• How are social and cultural activities decided? Are residents’ interests taken into account
  • How can family and friends be involved in care? Can they stay overnight if needed?
  • What transport can you access for visiting shops, friends and family?
  • Can the facility meet your medical needs such as assistance with medication, wound or catheter care?
  • Do you need services such as podiatry (foot care), physiotherapy (exercise, mobility, strength and balance), the services of a dietitian (nutrition assessment, food and nutrition assessment, food and nutrition advice, dietary changes) or speech therapy (communicating, swallowing or eating)?
  • What type of care services cannot be provided? How would you be advised of this?


If you’re thinking about moving into an aged care facility that is subsidised by the Australian Government, the first step is to organise a free assessment with an Aged Care Assessment Team (ACAT) phone (07) 5470 6731.

An ACAT usually includes a doctor, nurse, social worker and/or other health professionals who will assess whether you are eligible to receive care and which services you need. If you need planned or emergency residential respite care, an ACAT will also assess your eligibility.

  • An ACAT can:Give you information about aged care homes in your area
  • Assess and approve your eligibility for an aged care home
  • Help you arrange residential respite care, like short stays in aged care homes, if needed
  • Answer any other questions you might have about the different types of aged care facilities.

If you are not eligible for residential care, an ACAT may be able to suggest other options so you can receive the care you need.

What will it cost?

Moving into an aged care facility may require one-off payments or deposits, as well as ongoing fees for your care, accommodation and daily living expenses.

How much you pay depends on your financial situation. However, there are strong protections in place to make sure that care is affordable for everyone. The Australian Government sets the maximum fees for care and daily living expenses, and there are also rules about how much you can be asked to pay for your accommodation.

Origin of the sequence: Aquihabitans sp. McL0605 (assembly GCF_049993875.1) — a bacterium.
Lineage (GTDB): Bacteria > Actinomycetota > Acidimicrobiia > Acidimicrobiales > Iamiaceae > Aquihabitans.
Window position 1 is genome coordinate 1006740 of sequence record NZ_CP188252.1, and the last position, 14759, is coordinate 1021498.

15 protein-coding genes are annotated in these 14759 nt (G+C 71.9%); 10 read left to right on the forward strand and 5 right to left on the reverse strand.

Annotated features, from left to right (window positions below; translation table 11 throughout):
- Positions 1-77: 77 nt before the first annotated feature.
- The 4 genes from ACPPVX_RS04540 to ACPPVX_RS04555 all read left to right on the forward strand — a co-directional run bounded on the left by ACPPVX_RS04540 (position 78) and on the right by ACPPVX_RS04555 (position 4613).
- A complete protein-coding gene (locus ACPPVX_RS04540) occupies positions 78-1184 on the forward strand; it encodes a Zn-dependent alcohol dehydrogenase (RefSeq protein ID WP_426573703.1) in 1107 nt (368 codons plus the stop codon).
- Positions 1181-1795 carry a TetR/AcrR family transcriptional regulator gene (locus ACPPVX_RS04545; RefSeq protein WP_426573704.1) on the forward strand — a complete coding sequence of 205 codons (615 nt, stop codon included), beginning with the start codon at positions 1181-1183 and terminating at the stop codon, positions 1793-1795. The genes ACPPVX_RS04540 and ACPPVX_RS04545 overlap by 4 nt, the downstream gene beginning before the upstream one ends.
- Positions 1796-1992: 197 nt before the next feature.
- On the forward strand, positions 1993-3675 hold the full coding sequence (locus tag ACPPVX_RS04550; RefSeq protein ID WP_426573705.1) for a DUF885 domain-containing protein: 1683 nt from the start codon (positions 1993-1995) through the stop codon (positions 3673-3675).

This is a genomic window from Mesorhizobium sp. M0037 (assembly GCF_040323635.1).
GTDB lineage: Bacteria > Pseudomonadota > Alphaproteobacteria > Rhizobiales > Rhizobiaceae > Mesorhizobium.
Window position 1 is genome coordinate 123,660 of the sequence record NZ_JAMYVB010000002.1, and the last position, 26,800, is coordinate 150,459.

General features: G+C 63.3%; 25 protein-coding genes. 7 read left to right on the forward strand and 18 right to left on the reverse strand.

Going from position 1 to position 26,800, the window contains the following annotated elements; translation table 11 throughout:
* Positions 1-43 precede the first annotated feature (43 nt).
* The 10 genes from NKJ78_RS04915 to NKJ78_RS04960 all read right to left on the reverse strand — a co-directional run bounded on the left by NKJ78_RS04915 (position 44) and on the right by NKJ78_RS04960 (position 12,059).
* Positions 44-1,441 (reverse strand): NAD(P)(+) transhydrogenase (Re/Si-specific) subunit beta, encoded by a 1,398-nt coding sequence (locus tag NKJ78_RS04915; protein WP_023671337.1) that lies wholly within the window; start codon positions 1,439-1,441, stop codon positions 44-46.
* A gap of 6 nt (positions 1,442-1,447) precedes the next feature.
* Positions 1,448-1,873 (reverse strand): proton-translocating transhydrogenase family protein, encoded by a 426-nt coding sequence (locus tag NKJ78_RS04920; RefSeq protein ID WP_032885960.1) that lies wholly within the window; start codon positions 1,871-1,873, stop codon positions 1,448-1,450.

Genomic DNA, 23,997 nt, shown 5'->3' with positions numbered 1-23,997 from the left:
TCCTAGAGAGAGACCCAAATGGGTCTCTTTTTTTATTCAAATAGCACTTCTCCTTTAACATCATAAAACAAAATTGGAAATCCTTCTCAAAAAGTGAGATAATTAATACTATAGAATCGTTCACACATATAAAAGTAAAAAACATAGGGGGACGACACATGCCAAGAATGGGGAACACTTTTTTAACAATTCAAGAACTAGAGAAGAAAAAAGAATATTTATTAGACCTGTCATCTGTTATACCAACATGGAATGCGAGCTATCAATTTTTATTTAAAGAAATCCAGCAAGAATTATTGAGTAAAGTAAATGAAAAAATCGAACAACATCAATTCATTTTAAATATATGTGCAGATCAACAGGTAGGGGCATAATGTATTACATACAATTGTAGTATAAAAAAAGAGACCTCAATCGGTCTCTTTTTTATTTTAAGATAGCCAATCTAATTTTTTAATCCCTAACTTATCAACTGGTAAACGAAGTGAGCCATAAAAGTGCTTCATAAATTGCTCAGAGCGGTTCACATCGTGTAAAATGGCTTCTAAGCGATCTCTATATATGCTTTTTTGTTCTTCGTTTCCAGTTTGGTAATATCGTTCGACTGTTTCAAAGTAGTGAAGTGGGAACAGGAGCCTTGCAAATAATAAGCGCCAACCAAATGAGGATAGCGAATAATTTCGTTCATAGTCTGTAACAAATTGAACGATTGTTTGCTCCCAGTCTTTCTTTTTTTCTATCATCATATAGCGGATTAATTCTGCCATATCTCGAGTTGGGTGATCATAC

The amount you will pay will be set out in a Resident Agreement between you and your aged care provider.

You may be asked to pay one or more of the following fees in residential care:
• Basic daily fee: this covers living costs such as meals, power and laundry. For some people this is the only fee they are required to pay.

• Means-tested care fee: this is an additional contribution towards the cost of care that some people may be required to pay. The Department of Human Services will work out if you are required to pay this fee based on an assessment of your income and assets, and will advise you of the amount.

• Accommodation payment: this is for your accommodation in the aged care facility. Some people will have their accommodation costs met in full or in part by the Australian Government, while others will need to pay the accommodation price agreed with the aged care home. The Department of Human Services will advise you which applies to you based on an assessment of your income and assets.

• Fees for extra or additional optional services: additional fees may apply if you choose a higher standard of accommodation or additional services. These vary from facility to facility. Your aged care provider can provide you with details of these services and the fees that apply.

There are annual and lifetime caps in place to limit the amount of the means-tested care fee you will need to pay.

For more information call MyAgedCare on 1800 200 422